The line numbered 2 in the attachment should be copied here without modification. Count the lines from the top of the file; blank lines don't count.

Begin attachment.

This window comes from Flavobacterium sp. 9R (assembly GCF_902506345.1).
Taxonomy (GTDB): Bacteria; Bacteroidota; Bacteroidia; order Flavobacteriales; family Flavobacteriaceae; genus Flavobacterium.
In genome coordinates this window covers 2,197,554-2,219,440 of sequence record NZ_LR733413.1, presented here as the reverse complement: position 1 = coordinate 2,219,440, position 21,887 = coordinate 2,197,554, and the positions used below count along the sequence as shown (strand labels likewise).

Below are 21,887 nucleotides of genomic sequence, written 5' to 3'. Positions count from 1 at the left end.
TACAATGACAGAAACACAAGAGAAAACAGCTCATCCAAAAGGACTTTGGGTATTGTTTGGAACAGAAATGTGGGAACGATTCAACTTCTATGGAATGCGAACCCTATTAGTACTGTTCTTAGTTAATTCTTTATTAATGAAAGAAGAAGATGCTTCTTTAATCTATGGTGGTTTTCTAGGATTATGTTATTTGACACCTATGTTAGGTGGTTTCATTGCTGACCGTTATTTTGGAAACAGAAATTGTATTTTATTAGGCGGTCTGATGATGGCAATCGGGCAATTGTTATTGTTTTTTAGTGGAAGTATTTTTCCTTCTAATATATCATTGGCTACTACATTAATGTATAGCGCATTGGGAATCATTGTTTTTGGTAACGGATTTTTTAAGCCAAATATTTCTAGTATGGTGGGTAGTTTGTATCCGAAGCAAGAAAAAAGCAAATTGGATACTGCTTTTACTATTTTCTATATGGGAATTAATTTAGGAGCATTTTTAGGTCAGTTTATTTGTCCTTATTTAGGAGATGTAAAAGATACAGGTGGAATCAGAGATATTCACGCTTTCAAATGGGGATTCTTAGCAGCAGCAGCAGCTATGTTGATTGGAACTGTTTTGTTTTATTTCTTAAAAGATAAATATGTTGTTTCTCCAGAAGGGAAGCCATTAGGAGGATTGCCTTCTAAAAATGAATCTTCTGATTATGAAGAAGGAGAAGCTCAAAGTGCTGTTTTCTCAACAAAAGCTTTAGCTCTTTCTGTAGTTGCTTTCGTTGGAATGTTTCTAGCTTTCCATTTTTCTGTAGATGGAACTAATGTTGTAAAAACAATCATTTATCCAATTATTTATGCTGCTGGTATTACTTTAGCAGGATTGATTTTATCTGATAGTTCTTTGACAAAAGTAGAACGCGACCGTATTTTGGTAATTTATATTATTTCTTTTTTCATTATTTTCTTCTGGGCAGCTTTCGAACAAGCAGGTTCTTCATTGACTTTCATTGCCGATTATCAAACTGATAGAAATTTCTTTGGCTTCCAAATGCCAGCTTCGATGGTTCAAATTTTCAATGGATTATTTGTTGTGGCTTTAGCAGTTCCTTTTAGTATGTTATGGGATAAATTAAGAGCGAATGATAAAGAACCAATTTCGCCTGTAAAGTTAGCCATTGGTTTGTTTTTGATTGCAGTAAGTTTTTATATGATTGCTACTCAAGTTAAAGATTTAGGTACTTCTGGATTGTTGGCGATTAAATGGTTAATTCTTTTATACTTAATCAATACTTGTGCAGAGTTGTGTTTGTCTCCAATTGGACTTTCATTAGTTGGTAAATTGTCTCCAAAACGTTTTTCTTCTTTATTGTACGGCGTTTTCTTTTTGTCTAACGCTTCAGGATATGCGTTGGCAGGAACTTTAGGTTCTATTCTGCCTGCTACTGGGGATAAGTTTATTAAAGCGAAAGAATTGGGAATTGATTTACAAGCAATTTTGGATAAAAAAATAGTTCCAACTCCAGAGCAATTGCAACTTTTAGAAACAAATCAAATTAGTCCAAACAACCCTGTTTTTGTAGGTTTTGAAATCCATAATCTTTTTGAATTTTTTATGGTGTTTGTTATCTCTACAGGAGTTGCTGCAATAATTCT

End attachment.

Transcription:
Taxonomy (GTDB): Bacteria; Bacteroidota; Bacteroidia; order Flavobacteriales; family Flavobacteriaceae; genus Flavobacterium.